We have to believe we have a choice.
That’s the first step. There’s no more complaining. There are no more pointing fingers. There are no more excuses. Now is the time to act.
What if we knew that high school, although 20 years ago, was just the end of the first quarter. Well, then that means we are just at halftime.
It means we can change. If the playbook didn’t work, then throw it out. Start fresh and create something new and different than you ever thought possible. You can create the life you’ve always wanted, even if the first half didn’t go as planned.
Get in the locker room. Regroup. Look at yourself in the mirror and ask yourself, “Why can’t it be you?” Why can’t you become happier than you ever imagined?
The only way this time is different is if you put in the work. The grind. Make the tough choices. The knowledge that you’ve gained over the years is that it’s not going to be easier. In fact, it might be one of the hardest things you’ve ever done, to commit to the change.
But just because it’s hard doesn’t mean it isn’t worth it.
You’re worth it.
So let’s start the 2nd half off strong. When you get tired, feel defeated, or start to panic, go back and read #1 above. Progress is only created through action. Sometimes taking action is hard because it is against the grain of what others around you are doing.
But this isn’t about them.
It’s about you.
It’s about what makes you happy.
Are you ready to take the field and fight for every inch of your happiness?
The clock is starting on the 2nd half and the ball is now in your hands.
What’s the first play you are calling?
A Message To The Class of 2001, 20-Years In The MakingBrian Ondrako2021-11-28T21:58:18-04:00
Entitlement: the belief that one is inherently deserving of privileges or special treatment
It’s hard to argue that we have it worse than generations before us. That’d be a stretch.
We have access to great medicine, food, instant connection, world travel, etc. The list is endless.
Just because we might have these opportunities doesn’t mean we should forget the simple things that matter; Kindness, Compassion, Gratitude, Humility, Empathy, Patience, etc.
Entitlement should not be on that list. We’ve seen a spike in this more recently and it stems from us forgetting where we came from and the people, opportunities, and luck that has entered our lives and made them better than generations past.
With access to knowledge almost instantly also comes the power to ignore it and have a bias that our way of doing things is not only right but justified. That we are somehow more special than the people around us. This thinking can lead us to judge others negatively and put ourselves on a pedestal. Our ego can get the best of us.
As much as we all come from different backgrounds and upbringings, we are the same at our core. We are all trying to make sense of this vast world and figure out how we are going to make our dent in it one way or another.
Has anyone else ever had a needle stuck in their eye?
Weird question, I know. But there’s a point, I promise.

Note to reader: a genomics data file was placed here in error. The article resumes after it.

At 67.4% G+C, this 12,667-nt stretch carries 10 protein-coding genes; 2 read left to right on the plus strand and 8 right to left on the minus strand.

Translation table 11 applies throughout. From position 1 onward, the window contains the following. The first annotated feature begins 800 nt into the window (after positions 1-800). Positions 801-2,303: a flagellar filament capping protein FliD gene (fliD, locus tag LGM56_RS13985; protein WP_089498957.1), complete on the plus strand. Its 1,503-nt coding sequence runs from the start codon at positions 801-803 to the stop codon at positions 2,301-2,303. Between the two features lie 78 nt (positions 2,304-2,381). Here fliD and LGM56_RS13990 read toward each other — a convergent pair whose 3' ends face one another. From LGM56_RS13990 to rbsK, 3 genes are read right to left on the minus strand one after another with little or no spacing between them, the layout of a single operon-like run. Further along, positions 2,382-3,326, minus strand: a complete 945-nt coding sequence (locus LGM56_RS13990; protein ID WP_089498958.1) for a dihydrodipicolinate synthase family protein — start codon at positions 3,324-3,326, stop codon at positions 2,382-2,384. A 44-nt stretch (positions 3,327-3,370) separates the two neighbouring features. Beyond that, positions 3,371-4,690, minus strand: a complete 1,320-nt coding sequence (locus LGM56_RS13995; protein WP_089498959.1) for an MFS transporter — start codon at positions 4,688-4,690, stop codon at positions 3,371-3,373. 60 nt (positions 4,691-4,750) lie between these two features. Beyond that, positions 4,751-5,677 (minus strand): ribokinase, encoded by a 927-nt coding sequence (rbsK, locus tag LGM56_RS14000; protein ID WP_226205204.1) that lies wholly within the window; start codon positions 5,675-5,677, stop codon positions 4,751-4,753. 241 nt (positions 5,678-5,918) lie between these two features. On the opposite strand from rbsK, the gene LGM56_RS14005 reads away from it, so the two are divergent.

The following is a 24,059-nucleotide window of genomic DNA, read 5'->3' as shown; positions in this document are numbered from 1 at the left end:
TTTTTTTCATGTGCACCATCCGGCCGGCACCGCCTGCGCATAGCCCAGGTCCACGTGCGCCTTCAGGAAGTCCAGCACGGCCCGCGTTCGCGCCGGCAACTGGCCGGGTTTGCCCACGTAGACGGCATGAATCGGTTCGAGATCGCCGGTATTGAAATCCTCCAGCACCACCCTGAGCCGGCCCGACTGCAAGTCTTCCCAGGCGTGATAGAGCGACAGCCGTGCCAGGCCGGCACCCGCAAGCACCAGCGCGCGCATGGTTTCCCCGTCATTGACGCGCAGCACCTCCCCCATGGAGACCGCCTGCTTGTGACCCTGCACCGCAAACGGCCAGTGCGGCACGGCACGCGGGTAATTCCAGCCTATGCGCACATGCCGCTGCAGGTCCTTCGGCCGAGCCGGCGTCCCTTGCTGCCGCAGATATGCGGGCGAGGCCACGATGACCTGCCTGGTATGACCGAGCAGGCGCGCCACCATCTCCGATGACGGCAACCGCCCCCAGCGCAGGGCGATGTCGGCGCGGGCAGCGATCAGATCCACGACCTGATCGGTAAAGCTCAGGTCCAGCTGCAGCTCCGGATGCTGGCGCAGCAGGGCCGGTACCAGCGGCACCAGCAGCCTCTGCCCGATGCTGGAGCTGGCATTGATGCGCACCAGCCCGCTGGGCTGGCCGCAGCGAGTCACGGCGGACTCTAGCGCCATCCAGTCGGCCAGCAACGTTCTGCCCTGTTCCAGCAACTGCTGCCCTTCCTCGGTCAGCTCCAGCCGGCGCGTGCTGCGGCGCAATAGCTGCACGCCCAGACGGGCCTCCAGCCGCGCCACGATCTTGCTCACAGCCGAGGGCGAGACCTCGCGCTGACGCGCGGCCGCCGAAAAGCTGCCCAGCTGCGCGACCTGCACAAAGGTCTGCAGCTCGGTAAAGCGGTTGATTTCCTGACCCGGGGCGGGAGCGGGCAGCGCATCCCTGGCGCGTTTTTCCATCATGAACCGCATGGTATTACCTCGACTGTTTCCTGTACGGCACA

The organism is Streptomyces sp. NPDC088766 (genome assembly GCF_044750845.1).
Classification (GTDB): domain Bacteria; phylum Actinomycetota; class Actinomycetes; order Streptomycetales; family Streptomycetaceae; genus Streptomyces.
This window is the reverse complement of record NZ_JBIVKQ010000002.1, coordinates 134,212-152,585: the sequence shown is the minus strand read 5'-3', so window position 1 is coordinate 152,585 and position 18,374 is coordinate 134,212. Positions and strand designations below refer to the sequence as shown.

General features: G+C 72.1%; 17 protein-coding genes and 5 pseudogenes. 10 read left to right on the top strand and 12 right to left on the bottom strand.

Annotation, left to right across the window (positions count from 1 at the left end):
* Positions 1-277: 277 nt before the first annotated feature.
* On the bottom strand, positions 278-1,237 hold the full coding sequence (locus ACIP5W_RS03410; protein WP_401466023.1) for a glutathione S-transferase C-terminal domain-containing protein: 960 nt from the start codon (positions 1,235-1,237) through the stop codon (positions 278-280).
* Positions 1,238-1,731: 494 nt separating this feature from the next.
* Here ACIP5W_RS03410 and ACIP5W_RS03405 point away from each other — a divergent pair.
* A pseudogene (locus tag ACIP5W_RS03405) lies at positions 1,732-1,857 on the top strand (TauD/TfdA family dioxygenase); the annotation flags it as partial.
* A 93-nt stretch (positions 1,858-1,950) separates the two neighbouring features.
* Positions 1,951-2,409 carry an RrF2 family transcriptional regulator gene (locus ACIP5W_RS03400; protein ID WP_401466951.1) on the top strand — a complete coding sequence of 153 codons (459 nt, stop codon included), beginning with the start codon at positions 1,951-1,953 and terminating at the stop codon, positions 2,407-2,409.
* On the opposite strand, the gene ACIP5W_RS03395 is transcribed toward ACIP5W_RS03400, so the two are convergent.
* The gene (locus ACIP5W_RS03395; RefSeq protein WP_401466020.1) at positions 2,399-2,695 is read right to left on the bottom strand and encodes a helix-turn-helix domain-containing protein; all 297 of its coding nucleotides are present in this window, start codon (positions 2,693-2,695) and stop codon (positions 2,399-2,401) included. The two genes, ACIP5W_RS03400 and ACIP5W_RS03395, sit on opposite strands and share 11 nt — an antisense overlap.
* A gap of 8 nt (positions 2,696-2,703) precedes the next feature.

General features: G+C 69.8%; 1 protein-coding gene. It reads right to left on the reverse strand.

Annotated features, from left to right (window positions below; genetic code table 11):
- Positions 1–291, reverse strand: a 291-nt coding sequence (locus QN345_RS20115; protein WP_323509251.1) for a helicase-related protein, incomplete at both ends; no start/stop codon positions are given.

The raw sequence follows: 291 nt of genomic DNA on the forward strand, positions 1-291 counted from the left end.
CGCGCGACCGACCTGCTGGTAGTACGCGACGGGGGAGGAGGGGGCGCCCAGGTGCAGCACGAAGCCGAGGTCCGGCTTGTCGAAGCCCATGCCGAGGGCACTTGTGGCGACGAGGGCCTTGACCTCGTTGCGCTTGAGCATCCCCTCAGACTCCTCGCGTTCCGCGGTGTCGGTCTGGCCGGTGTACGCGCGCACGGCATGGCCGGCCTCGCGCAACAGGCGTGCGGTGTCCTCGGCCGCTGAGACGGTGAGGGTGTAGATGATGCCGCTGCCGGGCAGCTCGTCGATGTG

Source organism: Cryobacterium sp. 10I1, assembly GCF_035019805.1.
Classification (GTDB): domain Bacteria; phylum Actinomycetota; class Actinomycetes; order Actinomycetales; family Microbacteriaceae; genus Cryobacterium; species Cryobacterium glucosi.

I had a corneal transplant when I was 21 years old that went very well and I was healing fine until one morning 6-weeks later I woke up and had a hard time seeing out of that eye. I went to class and still had trouble. I immediately called my surgeon and went into his office. Apparently, I rubbed my eye too hard during the night and 30% of the stitches in the healing cornea came out. I needed surgery again.
Being a bit stubborn, I didn’t want to wait for a day or two to get into surgery and asked if it was possible to get it done now, in his office. I wish I hadn’t asked.
It turns out it was possible. I was given a couple of Advil and told to lie down on a table in one of his office rooms. What ensued turned out to be the most pain I’ve ever felt in my life.
I was awake, barely, if at all, sedated from the Advil, and watching my surgeon stitch my cornea back to my eye. Yes, you read that right. I literally could feel the sharp pain of needles in my eye and realizing I cannot move an inch or something really bad could happen.
As an aside, I give tremendous credit to the surgeon. How someone could have that steady of hands I’ll never understand. But I digress…
I reminded myself of this today on a run where I set a goal of 4-miles while wearing my 20-LB Weighted Vest. First, I hate running. Second, I never have run more than 2 consecutive miles wearing the vest.
So why does this all matter?
It matters because as I was hitting the 2-mile mark I could feel the fatigue in my legs set in (I had just done 200 Air Squats with the vest the prior day) so that was starting to take a toll on me and my feet were starting to cramp a bit. I had every right to stop and pat myself on the back and feel good that I accomplished a PR by surpassing the 2-miles.
But then I remembered the eye surgery and I remembered the pain tolerance I had built up through that whole event. Oh, I forgot to finish the story. After he completed it and it went well, I had to go back 5 hours later at midnight to his office because my eye pressure had risen to a level I can’t explain. I couldn’t even think straight and was puking, that’s how bad it got. If anyone has ever dealt with immense eye pressure you know what I am talking about.
I remembered I had relished taking pain and not having it bother me and using that as a badge of honor to push me through things.
This run was no different. I had to go deep down to help get me over that “pain wall” that I had put up in my head. The one that says it’s too painful, too rough, too hard to keep going. I had to find a way to overcome it and fight it.
My solution is creating a distraction. I distract my mind and divert the attention away from the pain to something else for just a minute until it passes. And then I thought about writing this article and how much the story would suck if I didn’t finish the 4-miles. See, I think the internal motivators are needed as well and I used them strategically when I need that kick of energy.
We all have a “pain wall”. Everyone is different and nobody can compare theirs to someone elses.
Do you break down that wall or stop at it every time you approach it?
Nobody can answer that but you and the only encouragement I can give is that deep down there is so much more pain tolerance we all have and just need to give ourselves that excuse or permission to pull it out. Use whatever method you like or try mine from above but I hope next time you encounter your wall you’ll be able to break right through it and form a new vision in your mind of what pain you can manage and overcome.